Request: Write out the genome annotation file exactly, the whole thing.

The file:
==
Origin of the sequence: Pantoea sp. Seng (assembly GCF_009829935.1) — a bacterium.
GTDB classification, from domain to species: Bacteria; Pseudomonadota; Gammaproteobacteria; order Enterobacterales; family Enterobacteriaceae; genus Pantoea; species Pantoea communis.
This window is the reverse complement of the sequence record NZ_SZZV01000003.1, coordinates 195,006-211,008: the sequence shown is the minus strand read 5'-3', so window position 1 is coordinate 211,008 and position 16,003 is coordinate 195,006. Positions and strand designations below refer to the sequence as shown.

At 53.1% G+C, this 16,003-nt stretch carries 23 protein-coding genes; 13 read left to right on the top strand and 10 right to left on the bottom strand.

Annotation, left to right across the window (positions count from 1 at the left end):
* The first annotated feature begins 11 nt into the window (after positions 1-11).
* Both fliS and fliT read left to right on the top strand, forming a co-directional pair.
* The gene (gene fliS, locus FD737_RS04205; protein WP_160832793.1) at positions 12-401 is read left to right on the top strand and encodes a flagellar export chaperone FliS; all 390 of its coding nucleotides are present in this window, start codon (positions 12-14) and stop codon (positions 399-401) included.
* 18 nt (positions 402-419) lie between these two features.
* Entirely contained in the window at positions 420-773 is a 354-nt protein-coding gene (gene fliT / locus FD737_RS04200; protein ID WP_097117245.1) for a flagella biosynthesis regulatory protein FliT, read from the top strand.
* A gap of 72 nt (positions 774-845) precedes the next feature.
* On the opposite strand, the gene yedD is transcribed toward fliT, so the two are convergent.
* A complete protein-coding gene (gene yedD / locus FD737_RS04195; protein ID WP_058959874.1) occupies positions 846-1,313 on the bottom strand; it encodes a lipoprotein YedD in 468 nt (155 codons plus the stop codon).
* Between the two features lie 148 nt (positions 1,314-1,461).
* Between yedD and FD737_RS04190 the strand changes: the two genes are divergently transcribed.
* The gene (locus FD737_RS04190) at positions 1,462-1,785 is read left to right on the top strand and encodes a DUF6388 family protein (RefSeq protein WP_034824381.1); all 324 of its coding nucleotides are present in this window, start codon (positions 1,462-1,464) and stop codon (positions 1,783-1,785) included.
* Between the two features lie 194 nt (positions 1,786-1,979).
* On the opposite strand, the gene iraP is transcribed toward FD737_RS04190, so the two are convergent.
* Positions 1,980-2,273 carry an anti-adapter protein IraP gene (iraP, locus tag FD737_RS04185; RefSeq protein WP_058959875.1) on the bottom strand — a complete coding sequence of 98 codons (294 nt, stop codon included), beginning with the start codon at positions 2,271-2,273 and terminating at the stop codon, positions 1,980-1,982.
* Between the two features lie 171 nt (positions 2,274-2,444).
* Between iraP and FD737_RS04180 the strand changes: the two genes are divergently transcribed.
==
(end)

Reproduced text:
Origin of the sequence: Pantoea sp. Seng (assembly GCF_009829935.1) — a bacterium.
GTDB classification, from domain to species: Bacteria; Pseudomonadota; Gammaproteobacteria; order Enterobacterales; family Enterobacteriaceae; genus Pantoea; species Pantoea communis.
This window is the reverse complement of the sequence record NZ_SZZV01000003.1, coordinates 195,006-211,008: the sequence shown is the minus strand read 5'-3', so window position 1 is coordinate 211,008 and position 16,003 is coordinate 195,006. Positions and strand designations below refer to the sequence as shown.

At 53.1% G+C, this 16,003-nt stretch carries 23 protein-coding genes; 13 read left to right on the top strand and 10 right to left on the bottom strand.

Annotation, left to right across the window (positions count from 1 at the left end):
* The first annotated feature begins 11 nt into the window (after positions 1-11).
* Both fliS and fliT read left to right on the top strand, forming a co-directional pair.
* The gene (gene fliS, locus FD737_RS04205; protein WP_160832793.1) at positions 12-401 is read left to right on the top strand and encodes a flagellar export chaperone FliS; all 390 of its coding nucleotides are present in this window, start codon (positions 12-14) and stop codon (positions 399-401) included.
* 18 nt (positions 402-419) lie between these two features.
* Entirely contained in the window at positions 420-773 is a 354-nt protein-coding gene (gene fliT / locus FD737_RS04200; protein ID WP_097117245.1) for a flagella biosynthesis regulatory protein FliT, read from the top strand.
* A gap of 72 nt (positions 774-845) precedes the next feature.
* On the opposite strand, the gene yedD is transcribed toward fliT, so the two are convergent.
* A complete protein-coding gene (gene yedD / locus FD737_RS04195; protein ID WP_058959874.1) occupies positions 846-1,313 on the bottom strand; it encodes a lipoprotein YedD in 468 nt (155 codons plus the stop codon).
* Between the two features lie 148 nt (positions 1,314-1,461).
* Between yedD and FD737_RS04190 the strand changes: the two genes are divergently transcribed.
* The gene (locus FD737_RS04190) at positions 1,462-1,785 is read left to right on the top strand and encodes a DUF6388 family protein (RefSeq protein WP_034824381.1); all 324 of its coding nucleotides are present in this window, start codon (positions 1,462-1,464) and stop codon (positions 1,783-1,785) included.
* Between the two features lie 194 nt (positions 1,786-1,979).
* On the opposite strand, the gene iraP is transcribed toward FD737_RS04190, so the two are convergent.
* Positions 1,980-2,273 carry an anti-adapter protein IraP gene (iraP, locus tag FD737_RS04185; RefSeq protein WP_058959875.1) on the bottom strand — a complete coding sequence of 98 codons (294 nt, stop codon included), beginning with the start codon at positions 2,271-2,273 and terminating at the stop codon, positions 1,980-1,982.
* Between the two features lie 171 nt (positions 2,274-2,444).
* Between iraP and FD737_RS04180 the strand changes: the two genes are divergently transcribed.